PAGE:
This April sees a number of employment law developments. Whilst some of these have attracted significant publicity, others have been less widely announced. If you do have any queries regarding any of these developments, please do not hesitate to contact your usual OC Contact who will be happy to assist.
Shared parental leave regime starts to bite
Despite the relevant laws having been in place since December 2014, employers are likely to see more movement in queries (and potentially requests!) for shared parental leave from this April. The new rules apply to babies who are due to be born on or after 5 April 2015 or children who are adopted on or after that date. Essentially, eligible parents will be able to choose how they share the care of their child during the first year after birth or first year of adoption. Working couples will be able to share up to 52 weeks’ maternity or adoption leave and 39 weeks’ maternity or adoption pay (subject to a mother on maternity leave having to take a compulsory two weeks leave after birth). Key points are:
- The new regime does not replace a parent’s entitlement to take 52 weeks’ maternity or adoption leave and 39 weeks’ maternity or adoption pay. It simply allows that parent to only take part of that leave and/or pay and instead transfer the rest to the shared parental leave regime where they and their partner can choose who takes it and when.
- Both parents must satisfy various eligibility criteria and be financially active in some way (including on a self-employed basis).
- A mother or primary adopter must agree to give up some of their maternity/adoption leave and/or pay to share with the other parent.
- Each parent can only take 3 separate blocks of shared parental leave. Provided all the requisite eligibility and notice requirements are satisfied an employer must allow an employee to take the periods requested unless a request is made for that period to incorporate a pattern within in it of being at work and then being off (referred to as “discontinuous leave”) in which case special rules apply.
The Government has been issuing guidance and tools to help businesses with this new scheme including an eligibility calculator (see here). Given the complexity of the rules, where an employee does fall close to the eligibility criteria, employers would be sensible to check manually that they agree with the government’s calculations as these tools are still in their infancy.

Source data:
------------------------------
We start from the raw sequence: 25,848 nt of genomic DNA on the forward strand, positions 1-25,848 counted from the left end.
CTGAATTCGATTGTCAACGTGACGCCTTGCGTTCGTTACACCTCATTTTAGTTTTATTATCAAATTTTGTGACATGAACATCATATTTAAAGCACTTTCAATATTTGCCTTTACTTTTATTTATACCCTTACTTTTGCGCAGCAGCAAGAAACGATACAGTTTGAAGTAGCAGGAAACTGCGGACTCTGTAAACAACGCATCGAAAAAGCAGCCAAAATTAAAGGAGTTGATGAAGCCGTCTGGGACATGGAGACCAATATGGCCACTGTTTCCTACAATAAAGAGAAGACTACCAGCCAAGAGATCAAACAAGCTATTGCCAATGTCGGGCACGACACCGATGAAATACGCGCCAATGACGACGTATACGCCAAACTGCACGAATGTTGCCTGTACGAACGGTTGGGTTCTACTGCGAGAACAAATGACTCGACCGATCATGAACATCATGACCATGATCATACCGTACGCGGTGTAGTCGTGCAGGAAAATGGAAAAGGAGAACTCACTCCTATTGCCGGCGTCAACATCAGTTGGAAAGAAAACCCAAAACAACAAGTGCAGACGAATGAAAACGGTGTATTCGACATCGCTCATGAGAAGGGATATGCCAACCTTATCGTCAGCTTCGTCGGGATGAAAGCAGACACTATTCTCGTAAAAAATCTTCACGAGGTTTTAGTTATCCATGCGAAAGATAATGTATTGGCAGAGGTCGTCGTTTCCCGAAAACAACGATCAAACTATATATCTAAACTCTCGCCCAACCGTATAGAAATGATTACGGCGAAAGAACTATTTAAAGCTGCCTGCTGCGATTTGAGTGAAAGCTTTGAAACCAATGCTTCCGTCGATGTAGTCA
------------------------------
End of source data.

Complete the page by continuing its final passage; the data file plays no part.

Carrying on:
Changes to adoption leave and rights on surrogacy
As part of its family-friendly reforms the Government has also made the following changes to the statutory adoption leave and pay entitlements as follows:
- Statutory adoption pay (“SAP”) will be brought in line with statutory maternity pay so that the first 6 weeks of SAP will be paid at 90% of the employee’s annual earnings rather than at the flat rate of £139.58.
- Statutory adoption leave becomes a day 1 right. The 26 week service requirement is removed.
- New rights for the primary adopter to take paid time off for up to 5 adoption appointments and for the secondary adopter to take unpaid time off for up to 2 adoption appointments. Employees (and agency workers who qualify for this right) will be protected against suffering a detriment or dismissal in respect of exercising this right.
Rights to adoption leave shall also be extended to individuals fostering a child under the “Fostering for Adoption” scheme operated by Local Authorities.
There are also new rules on surrogacy. Parents who have a child through a surrogacy arrangement will be entitled to take ordinary paternity leave, adoption leave and shared parental leave (and receive statutory pay) subject to meeting the eligibility criteria.
New statutory pay rates on family friendly leave and sickness
Statutory maternity, adoption, paternity, additional paternity and shared parental pay will increase to £139.58 a week from 5 April 2015. Statutory sick pay will increase to £88.45 from 6 April 2015.
Statutory parental leave extended to children under 18
Parents with at least one year’s service have a statutory right to take up to 18 weeks unpaid leave to care for a child. At present this leave must be taken by the child’s 5th birthday or the 5th anniversary of the child’s placement for adoption (unless the child is disabled in which case the leave must be taken by the child’s 18th birthday).
From 5 April 2015, the period in which qualifying parents can take unpaid parental leave will be extended to allow all parents to take this leave up to the child’s 18th birthday.
Increase in unfair dismissal awards and statutory redundancy pay
The maximum limit on an unfair dismissal claim will increase from £76,574 to £78,335 (or the employee’s pay for 12 months where this is lower) where the effective date of dismissal is on or after 6 April 2015.
A maximum week’s pay for calculating the unfair dismissal basic award and statutory redundancy pay will also increase from £464 to £475 from 6 April 2015.